BY MARY ELLEN CARLSON, HERITAGE HOUSE CHILDCARE & LEARNING CENTER
“A Mother is a person who, seeing there are only four pieces of pie for five people, promptly announces she never did care for pie.” –Tenneva Jordan
Most all of us have a woman in our life that is our mom or that we think of as a mother figure. I am very fortunate to have a mom that has been a mentor and now a true friend. She is as much fun as my best girlfriends! We are a generation apart but as we age the gap seems to become so minute I can hardly put my finger on it.
“Sometimes the laughter in mothering is the recognition of the ironies and absurdities. Sometimes, though, it’s just pure, unthinking delight.” - Barbara Schapiro
We all know that moms that find joy in the mothering process usually have a wonderful sense of humor. I think probably one of the biggest things I have observed from my mom is how she can find laughter in many situations. My mom tells the story of when the “mommy thing” was just too overwhelming for her. Apparently, her three little cherubs at the time had just gotten the best of her and she had been taken to her limit. She tells of the attack on my dad as he walked in from work that afternoon when upon seeing his face she simply said, “I am leaving for awhile, the kids are all yours!” She then proceeded to the movie theater in the small town and sat down with an exasperated sigh and started watching a film. Of course, after a couple hours she returned with a refreshed spirit ready to tackle the laborious and joyful job of raising toddlers!
My Grandma Brown also comes to mind when I think of a woman in my life that must have had a gigantic amount of humor in her soul. She raised four very rambunctious boys. If the stories that my dad and his brothers have shared over the decades even come close to the real events, then she certainly was a woman who realized the importance of humor to navigate through life.
“The most important thing she’d learned over the years was that there was no way to be a perfect mother and a million ways to be a good one.” –Jill Churchill
I love to observe moms just being moms. Our personalities play a huge role in what kind of mom we are. Sometimes we
are categorized as over protective and having to keep situations under control at all times. Other times we seem like the “cool” type, letting our children experience life on their own terms, even when it means a little “boo-boo” here and there. Of course, the secret many experts say is to find the fine balance between the two. It is not an easy task, but one most moms try to strive for.
“The people who make a difference are not the ones with the credentials, but the ones with the concern.” -Max Lucado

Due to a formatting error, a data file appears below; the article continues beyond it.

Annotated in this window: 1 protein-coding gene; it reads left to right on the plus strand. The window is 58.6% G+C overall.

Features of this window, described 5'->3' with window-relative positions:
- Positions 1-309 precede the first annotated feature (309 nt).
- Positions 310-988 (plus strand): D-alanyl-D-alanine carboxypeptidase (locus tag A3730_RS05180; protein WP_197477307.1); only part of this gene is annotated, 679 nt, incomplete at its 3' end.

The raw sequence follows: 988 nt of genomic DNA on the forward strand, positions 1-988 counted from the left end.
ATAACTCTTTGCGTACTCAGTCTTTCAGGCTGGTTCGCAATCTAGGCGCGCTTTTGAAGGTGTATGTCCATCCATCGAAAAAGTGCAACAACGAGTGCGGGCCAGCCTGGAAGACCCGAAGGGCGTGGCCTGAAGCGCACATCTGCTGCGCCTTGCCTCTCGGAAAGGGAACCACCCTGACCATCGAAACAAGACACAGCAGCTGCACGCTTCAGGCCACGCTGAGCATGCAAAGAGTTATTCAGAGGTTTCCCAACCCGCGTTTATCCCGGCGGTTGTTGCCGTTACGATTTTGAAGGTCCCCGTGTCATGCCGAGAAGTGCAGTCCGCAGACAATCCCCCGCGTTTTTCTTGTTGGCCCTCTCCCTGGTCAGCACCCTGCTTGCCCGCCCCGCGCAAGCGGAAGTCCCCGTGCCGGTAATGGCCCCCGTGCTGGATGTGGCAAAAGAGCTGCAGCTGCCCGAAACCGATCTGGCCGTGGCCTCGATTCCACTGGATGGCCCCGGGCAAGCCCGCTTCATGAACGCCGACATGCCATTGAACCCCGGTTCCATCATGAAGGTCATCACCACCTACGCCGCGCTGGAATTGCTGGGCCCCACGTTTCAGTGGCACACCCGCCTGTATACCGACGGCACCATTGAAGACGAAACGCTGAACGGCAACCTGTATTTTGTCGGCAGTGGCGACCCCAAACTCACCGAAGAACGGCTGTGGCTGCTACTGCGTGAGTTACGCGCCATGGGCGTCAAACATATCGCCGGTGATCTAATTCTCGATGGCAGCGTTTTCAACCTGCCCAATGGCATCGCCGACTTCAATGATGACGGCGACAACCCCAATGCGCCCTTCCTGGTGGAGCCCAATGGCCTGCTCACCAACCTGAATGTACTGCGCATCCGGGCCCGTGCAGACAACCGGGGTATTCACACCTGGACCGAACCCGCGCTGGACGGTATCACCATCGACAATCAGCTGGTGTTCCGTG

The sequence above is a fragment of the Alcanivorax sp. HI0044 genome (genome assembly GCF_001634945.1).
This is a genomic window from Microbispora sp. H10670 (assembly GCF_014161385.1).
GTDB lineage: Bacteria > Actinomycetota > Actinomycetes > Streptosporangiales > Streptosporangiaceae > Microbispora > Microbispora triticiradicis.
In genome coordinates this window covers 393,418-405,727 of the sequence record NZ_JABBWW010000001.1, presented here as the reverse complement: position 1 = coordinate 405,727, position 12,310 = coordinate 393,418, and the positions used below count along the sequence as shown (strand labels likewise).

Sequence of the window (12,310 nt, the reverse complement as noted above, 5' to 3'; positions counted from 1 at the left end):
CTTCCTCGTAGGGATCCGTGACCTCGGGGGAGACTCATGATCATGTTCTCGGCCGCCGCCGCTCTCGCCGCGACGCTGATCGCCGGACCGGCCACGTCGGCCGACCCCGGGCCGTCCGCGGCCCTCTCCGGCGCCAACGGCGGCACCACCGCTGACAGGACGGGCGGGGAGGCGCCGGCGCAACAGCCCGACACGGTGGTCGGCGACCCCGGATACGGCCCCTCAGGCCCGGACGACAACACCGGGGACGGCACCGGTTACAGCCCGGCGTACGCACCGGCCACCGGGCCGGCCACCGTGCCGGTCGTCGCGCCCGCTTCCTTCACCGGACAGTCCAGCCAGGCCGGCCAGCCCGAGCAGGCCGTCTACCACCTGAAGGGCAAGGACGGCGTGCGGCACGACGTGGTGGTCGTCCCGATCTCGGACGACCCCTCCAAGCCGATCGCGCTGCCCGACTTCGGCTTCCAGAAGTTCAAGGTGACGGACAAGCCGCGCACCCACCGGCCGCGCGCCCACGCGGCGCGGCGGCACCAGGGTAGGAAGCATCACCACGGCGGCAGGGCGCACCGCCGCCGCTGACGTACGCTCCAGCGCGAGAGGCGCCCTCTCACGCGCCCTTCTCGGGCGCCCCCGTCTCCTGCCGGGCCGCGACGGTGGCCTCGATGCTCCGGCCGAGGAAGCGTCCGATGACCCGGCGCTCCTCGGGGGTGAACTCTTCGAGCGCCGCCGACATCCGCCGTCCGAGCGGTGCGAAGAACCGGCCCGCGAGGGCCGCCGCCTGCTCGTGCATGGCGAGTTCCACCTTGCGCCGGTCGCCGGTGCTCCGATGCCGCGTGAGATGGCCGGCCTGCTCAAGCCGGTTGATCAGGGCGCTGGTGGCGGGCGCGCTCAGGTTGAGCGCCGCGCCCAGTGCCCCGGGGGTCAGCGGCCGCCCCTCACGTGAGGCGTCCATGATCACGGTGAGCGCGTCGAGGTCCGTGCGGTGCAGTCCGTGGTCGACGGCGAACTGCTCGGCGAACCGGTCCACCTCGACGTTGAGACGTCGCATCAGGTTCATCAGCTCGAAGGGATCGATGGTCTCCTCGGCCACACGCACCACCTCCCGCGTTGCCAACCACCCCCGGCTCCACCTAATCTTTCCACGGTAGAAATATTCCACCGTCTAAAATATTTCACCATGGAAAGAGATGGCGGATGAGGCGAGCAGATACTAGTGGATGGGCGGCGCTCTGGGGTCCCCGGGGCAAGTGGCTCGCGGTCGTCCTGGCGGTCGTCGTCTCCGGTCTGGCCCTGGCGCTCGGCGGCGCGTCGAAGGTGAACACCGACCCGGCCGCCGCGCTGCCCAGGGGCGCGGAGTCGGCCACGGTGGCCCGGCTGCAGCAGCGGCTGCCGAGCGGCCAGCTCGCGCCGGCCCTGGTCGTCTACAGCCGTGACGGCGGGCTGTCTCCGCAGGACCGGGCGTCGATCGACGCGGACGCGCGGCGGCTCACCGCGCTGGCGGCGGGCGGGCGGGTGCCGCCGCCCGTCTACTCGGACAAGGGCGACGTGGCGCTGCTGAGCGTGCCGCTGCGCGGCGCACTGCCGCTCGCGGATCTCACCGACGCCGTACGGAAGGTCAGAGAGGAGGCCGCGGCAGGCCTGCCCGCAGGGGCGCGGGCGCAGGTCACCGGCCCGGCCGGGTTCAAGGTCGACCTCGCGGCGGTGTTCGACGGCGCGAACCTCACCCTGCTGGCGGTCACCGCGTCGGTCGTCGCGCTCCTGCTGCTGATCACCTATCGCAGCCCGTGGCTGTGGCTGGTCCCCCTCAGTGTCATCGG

You can find all sorts of philosophers that talk about maternal instincts. I do believe it’s a truthful phenomenon. I know that on many occasions throughout my growing years, Mom knew the answer before she even asked the question. Women in the mothering role are very intuitive to the needs, moods, feelings and body language of those they mentor or care for. Statements such as, “She thinks with her heart,” “She has a gut feeling,” “She feels something is just not quite right,” etc. are all expressions we hear. News stories are in the media touting the instincts of a mother or mother figure saving the life of a child they just had a feeling about. To me it is the process of tuning into and paying detailed attention to those we care about and love.
“There is…nothing to suggest that mothering cannot be shared by several people.” -H. R. Schaffer
I can’t express enough gratitude to my mom, grandmas, aunts, and women mentors I have had the privilege to share my life with. I have watched many of these women raise their own children as well as hold a significant place in the lives of my children, my siblings, my cousins and myself. Consider yourself blessed many times over if you have the surrounding support of this attentive sisterhood.
“My mother was the making of me. She was so true and sure of me, I felt that I had someone to live for.” -Thomas Edison
All moms (women) have their scary, fun and breathtaking stories of rearing children. It is a distinctive quest and certainly not meant for the faint of heart! As we celebrate this Mother’s day, our hats go off to all the brave women of our past, present and future who take on this noteworthy role!
Her children rise up and bless her. –Proverbs 31:28 n
Mary Ellen Carlson has extensive experience in Elementary Education. Before assuming the duties as Director of Heritage House Childcare & Learning Center, she taught at Panama Central School, owned and operated her own home day care, and was the Project Coordinator of “Write Team,” a grant-funded project at the James Prendergast Library.
Mrs. Carlson earned her B.S. in Elementary Education and an M.S. in Curriculum Development/Elementary Education from SUNY Fredonia. She has also continued her education through training in sign language, child abuse prevention, and writing.